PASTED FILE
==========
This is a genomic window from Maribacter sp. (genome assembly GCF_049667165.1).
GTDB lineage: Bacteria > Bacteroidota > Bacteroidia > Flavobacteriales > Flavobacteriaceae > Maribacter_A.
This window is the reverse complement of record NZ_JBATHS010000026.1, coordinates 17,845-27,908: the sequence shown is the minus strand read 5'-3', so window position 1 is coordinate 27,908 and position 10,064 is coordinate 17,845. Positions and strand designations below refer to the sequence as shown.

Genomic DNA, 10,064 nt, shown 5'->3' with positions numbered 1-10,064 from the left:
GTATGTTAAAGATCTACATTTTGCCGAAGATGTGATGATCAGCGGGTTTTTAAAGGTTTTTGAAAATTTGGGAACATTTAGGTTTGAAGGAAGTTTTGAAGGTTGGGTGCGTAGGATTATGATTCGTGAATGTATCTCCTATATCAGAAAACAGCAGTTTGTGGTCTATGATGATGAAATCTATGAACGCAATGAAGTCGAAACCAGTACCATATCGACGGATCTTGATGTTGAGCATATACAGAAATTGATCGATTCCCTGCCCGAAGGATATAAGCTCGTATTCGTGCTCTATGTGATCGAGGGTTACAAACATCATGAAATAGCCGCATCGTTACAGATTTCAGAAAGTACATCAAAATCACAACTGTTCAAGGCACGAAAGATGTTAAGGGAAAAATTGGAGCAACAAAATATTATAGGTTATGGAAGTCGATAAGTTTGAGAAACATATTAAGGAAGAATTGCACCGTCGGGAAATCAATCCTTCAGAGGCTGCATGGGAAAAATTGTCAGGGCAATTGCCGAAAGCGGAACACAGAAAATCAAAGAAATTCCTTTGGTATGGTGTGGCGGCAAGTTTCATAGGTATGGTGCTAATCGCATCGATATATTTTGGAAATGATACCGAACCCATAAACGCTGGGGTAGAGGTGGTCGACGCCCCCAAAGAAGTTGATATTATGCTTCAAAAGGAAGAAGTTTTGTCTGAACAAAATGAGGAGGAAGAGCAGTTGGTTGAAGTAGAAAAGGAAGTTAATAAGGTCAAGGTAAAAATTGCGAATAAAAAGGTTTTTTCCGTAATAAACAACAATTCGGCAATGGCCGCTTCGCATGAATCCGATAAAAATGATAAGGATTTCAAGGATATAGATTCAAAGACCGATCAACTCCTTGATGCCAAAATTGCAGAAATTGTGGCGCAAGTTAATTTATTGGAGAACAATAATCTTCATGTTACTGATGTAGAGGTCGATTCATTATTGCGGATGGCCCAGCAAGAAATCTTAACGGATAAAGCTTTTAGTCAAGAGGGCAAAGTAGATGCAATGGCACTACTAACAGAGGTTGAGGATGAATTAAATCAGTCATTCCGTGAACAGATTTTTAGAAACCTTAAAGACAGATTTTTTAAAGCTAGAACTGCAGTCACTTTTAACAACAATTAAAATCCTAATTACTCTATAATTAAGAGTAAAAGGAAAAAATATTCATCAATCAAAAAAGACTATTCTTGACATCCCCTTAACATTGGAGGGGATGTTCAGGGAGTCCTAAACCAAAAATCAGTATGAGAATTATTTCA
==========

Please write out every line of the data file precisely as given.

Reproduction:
This is a genomic window from Maribacter sp. (genome assembly GCF_049667165.1).
GTDB lineage: Bacteria > Bacteroidota > Bacteroidia > Flavobacteriales > Flavobacteriaceae > Maribacter_A.
This window is the reverse complement of record NZ_JBATHS010000026.1, coordinates 17,845-27,908: the sequence shown is the minus strand read 5'-3', so window position 1 is coordinate 27,908 and position 10,064 is coordinate 17,845. Positions and strand designations below refer to the sequence as shown.

Genomic DNA, 10,064 nt, shown 5'->3' with positions numbered 1-10,064 from the left:
GTATGTTAAAGATCTACATTTTGCCGAAGATGTGATGATCAGCGGGTTTTTAAAGGTTTTTGAAAATTTGGGAACATTTAGGTTTGAAGGAAGTTTTGAAGGTTGGGTGCGTAGGATTATGATTCGTGAATGTATCTCCTATATCAGAAAACAGCAGTTTGTGGTCTATGATGATGAAATCTATGAACGCAATGAAGTCGAAACCAGTACCATATCGACGGATCTTGATGTTGAGCATATACAGAAATTGATCGATTCCCTGCCCGAAGGATATAAGCTCGTATTCGTGCTCTATGTGATCGAGGGTTACAAACATCATGAAATAGCCGCATCGTTACAGATTTCAGAAAGTACATCAAAATCACAACTGTTCAAGGCACGAAAGATGTTAAGGGAAAAATTGGAGCAACAAAATATTATAGGTTATGGAAGTCGATAAGTTTGAGAAACATATTAAGGAAGAATTGCACCGTCGGGAAATCAATCCTTCAGAGGCTGCATGGGAAAAATTGTCAGGGCAATTGCCGAAAGCGGAACACAGAAAATCAAAGAAATTCCTTTGGTATGGTGTGGCGGCAAGTTTCATAGGTATGGTGCTAATCGCATCGATATATTTTGGAAATGATACCGAACCCATAAACGCTGGGGTAGAGGTGGTCGACGCCCCCAAAGAAGTTGATATTATGCTTCAAAAGGAAGAAGTTTTGTCTGAACAAAATGAGGAGGAAGAGCAGTTGGTTGAAGTAGAAAAGGAAGTTAATAAGGTCAAGGTAAAAATTGCGAATAAAAAGGTTTTTTCCGTAATAAACAACAATTCGGCAATGGCCGCTTCGCATGAATCCGATAAAAATGATAAGGATTTCAAGGATATAGATTCAAAGACCGATCAACTCCTTGATGCCAAAATTGCAGAAATTGTGGCGCAAGTTAATTTATTGGAGAACAATAATCTTCATGTTACTGATGTAGAGGTCGATTCATTATTGCGGATGGCCCAGCAAGAAATCTTAACGGATAAAGCTTTTAGTCAAGAGGGCAAAGTAGATGCAATGGCACTACTAACAGAGGTTGAGGATGAATTAAATCAGTCATTCCGTGAACAGATTTTTAGAAACCTTAAAGACAGATTTTTTAAAGCTAGAACTGCAGTCACTTTTAACAACAATTAAAATCCTAATTACTCTATAATTAAGAGTAAAAGGAAAAAATATTCATCAATCAAAAAAGACTATTCTTGACATCCCCTTAACATTGGAGGGGATGTTCAGGGAGTCCTAAACCAAAAATCAGTATGAGAATTATTTCA